The sub-sector has over the recent years experienced development making Zambia one of the leading countries in fish farming in the region. Despite these developments, the sub-sector has still remained in its infancy stage if compared to other sub-sectors in the agricultural sector such as the crop and livestock sub-sectors. The following appear to be some of the factors constraining the sector:
- To begin with, the aquaculture sub-sector is guided by inadequate policy framework, although Government has developed an aquaculture strategic plan, this plan has not been fully implemented to facilitate for the management of the sector which could enhance fish production. It is therefore required that Government works with relevant stakeholders to implement best aquaculture management practices which will further develop the sub-sector. With the introduction of the Ministry of Fisheries and Livestock, there exists an opportunity for improved policy implementation and improved support.
- Secondly, there have been low levels of investment in the aquaculture sub-sector when compared to other sectors in the economy. However, there is need for a deliberate paradigm shift that would change the development of the sector through research and extension services for meaningful aquaculture development to be actualized spearheaded by the Ministry of Fisheries and Livestock.
- Lastly, there is fragmented coordination amongst stakeholders leading to delays in the implementation of aquaculture strategies, interventions, and policies. It is therefore important for the Ministry of Livestock and Fisheries to work together with different stakeholders to ensure the effective implementation of initiatives that will increase aquaculture production and productivity.
BEST PRACTICE IN AQUACULTURE IN AFRICA
There are a number of countries Zambia can learn from best practice for a successful aquaculture sector such as Egypt. The Egyptian aquaculture sub-sector is currently number ten in the world in terms of fish production and the largest in Africa. This status has been due to a number of interventions that the Egyptian government has implemented in the last four decades targeted on reducing fish imports due to a reduction in capture fisheries and the realization of the economic opportunities of aquaculture. In 2010 the Egyptian government designed and implemented a National Aquaculture 2030 Strategy, this strategy focused on the development of freshwater aquaculture with an emphasis on cage fish farming and desert fish farming.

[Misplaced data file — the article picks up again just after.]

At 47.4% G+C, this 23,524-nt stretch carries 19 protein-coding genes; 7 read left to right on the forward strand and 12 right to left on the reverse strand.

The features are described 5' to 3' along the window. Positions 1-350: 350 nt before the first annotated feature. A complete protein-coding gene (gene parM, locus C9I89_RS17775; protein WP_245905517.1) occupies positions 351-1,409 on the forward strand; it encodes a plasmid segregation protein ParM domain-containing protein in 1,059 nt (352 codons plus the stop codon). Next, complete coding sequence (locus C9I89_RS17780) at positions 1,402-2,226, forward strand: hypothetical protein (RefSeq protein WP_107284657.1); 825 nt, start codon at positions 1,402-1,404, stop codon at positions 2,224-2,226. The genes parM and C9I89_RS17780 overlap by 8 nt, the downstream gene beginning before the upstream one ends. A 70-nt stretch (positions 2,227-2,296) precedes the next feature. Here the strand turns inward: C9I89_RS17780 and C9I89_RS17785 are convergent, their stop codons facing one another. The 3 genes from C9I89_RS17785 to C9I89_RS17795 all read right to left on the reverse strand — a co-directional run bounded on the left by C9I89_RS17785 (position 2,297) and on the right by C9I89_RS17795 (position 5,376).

In order to achieve the 2030 strategy, the Egyptian government implemented a wide range of policy interventions such as;
- Efficient use of fresh water for fish production through the recirculation aquaculture method of rearing fish, rather than using open ponds. The choice of this type of fish farming was considered the best for increased productivity because it is done all year round, low water requirement and little space.
- Financing for aquaculture- the government has made strides in financing aquaculture, although challenges still exist for small-holder farmers to access finance from formal financial institutions when compared to informal credit providers.
- The Government has created an environment where it has licensed the establishment of fish feed mills within the country for feed production.
From the Egyptian case, Zambia can adopt the policy implementation of an aquaculture strategy to guide the sub-sector development and the use of the recirculation aquaculture system which will ensure whole year-round fish production which will cushion the gap in supply caused by the fish ban.
Download the booklet here: